In 1991, the Company of Science & Art created a music video for Phish. It featured richly colored pastel drawings by Scott Nybakken with just a little bit of vector art and compositing that was likely done in Photoshop 1.0.
The Esther animation (below) was recorded in real-time from Apple Macintosh IIfx running PACo a software-based animation engine developed by The Company of Science & Art
At the time that this music video was made, CD-ROMs were new and Apple Macintosh computers had recently started supporting color monitors. The IIfx was the high-end of the Mac product line, and I remember that computer had 8MB of RAM, which was the most of any Mac in the office.
The sound file had to be annotated with sync points, which were produced by importing the audio into SoundEdit and then adding labels using the graphical user interface and then I think the labels could be exported as its own file (or maybe it was embedded in the sound file, I don’t remember). We used HyperCard as the original user interface for PACo, so we could experiment with new features quickly. The software would combine the labels, audio and a folder full of images, and also allow you somehow to specify transition between the images.
Images were 8-bit color, which means that each pixel was stored as a number which was an index into a color palette. Some of the color shifts in the Esther flying sequence were animated by a specific animation technique that was accomplished by rotating the color palette while leaving the pixels on the screen unchanged. This allowed for faster transitions and smoother animations than would otherwise have been possible. Even the fastest personal computer at that time was too slow to redraw the full screen at the framerate required for animation to look smooth. Notice that where elements are animated only a portion of the screen changes at any one time, such as with the church window sequence (2:07) and the spinning girl (3:40).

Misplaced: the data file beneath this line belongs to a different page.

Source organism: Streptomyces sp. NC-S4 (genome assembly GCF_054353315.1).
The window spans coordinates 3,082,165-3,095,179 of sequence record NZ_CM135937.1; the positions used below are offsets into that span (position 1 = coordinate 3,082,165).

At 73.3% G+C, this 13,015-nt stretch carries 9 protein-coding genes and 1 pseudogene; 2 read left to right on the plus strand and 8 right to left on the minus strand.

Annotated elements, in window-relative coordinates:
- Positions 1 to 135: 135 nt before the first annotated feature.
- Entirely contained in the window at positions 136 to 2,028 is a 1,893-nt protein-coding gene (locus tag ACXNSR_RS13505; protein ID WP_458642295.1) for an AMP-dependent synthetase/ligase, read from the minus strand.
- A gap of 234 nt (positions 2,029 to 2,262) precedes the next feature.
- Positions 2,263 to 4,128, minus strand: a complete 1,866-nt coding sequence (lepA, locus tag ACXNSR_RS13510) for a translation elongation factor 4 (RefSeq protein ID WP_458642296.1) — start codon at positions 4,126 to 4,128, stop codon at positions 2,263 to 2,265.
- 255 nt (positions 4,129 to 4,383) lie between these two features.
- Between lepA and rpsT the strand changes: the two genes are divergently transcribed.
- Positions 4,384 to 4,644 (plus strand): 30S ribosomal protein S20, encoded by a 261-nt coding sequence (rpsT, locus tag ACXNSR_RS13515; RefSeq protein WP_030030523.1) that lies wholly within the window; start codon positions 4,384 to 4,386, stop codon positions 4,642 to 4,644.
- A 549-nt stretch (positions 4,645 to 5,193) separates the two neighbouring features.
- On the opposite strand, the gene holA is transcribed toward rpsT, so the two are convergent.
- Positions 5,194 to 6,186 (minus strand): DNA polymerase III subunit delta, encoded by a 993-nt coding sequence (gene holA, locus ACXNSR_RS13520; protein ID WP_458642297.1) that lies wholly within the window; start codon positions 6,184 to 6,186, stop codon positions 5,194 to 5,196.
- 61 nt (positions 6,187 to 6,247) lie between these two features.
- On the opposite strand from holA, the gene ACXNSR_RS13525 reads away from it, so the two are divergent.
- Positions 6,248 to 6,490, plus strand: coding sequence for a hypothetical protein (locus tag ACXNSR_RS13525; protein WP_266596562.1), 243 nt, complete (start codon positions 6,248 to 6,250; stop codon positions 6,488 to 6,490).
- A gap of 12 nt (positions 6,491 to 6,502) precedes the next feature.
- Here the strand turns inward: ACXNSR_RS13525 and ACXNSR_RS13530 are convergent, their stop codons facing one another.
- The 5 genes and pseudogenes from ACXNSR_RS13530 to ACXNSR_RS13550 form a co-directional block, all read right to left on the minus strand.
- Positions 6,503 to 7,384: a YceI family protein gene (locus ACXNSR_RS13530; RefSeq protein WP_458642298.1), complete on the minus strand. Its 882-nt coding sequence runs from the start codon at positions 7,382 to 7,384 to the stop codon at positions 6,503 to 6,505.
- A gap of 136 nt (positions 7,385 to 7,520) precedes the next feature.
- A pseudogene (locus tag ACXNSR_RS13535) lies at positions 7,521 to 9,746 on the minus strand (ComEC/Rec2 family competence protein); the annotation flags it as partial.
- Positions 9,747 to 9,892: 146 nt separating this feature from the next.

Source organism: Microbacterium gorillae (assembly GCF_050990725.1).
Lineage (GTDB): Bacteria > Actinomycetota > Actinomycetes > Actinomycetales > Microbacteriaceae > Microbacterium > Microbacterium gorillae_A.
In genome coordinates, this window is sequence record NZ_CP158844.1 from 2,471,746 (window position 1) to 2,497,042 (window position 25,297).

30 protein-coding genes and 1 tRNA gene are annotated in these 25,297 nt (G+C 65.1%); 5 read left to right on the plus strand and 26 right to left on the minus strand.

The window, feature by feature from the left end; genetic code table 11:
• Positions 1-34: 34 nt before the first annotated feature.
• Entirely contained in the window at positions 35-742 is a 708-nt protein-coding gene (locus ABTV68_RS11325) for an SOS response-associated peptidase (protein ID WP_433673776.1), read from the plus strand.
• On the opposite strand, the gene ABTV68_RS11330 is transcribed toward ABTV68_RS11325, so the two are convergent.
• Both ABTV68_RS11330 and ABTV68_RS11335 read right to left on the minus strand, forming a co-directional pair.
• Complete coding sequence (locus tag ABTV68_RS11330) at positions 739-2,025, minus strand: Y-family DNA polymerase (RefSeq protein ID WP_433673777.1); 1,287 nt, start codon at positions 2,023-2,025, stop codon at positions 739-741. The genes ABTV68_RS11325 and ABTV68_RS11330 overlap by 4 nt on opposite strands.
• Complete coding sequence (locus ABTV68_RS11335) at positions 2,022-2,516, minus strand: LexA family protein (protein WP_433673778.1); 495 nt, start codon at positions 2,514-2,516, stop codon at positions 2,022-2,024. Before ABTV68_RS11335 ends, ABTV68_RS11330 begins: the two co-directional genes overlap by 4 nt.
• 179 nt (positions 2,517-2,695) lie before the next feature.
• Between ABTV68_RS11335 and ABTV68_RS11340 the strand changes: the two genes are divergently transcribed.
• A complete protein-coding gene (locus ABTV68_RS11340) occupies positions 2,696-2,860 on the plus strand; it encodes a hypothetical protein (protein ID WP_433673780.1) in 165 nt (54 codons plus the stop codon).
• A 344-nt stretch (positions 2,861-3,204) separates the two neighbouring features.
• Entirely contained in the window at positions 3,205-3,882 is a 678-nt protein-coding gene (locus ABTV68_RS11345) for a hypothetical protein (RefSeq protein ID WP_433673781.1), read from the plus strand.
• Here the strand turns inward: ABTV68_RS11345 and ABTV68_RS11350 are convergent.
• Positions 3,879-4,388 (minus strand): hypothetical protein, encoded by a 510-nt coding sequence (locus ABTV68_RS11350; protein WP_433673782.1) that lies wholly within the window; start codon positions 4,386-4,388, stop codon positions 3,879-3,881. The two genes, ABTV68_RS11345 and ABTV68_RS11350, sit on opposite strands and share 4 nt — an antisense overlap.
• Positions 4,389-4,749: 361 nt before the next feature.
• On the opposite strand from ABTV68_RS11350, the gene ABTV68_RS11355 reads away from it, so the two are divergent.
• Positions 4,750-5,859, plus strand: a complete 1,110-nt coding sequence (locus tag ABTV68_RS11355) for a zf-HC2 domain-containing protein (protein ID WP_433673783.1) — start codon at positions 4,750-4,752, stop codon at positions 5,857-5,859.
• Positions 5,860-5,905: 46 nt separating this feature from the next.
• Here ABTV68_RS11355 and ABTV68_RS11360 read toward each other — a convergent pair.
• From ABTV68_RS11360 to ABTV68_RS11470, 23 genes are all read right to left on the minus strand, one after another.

It was really fun to work with Scott Nybakken and John Greene who created effects that seemed to stretch beyond what was possible with the software and hardware.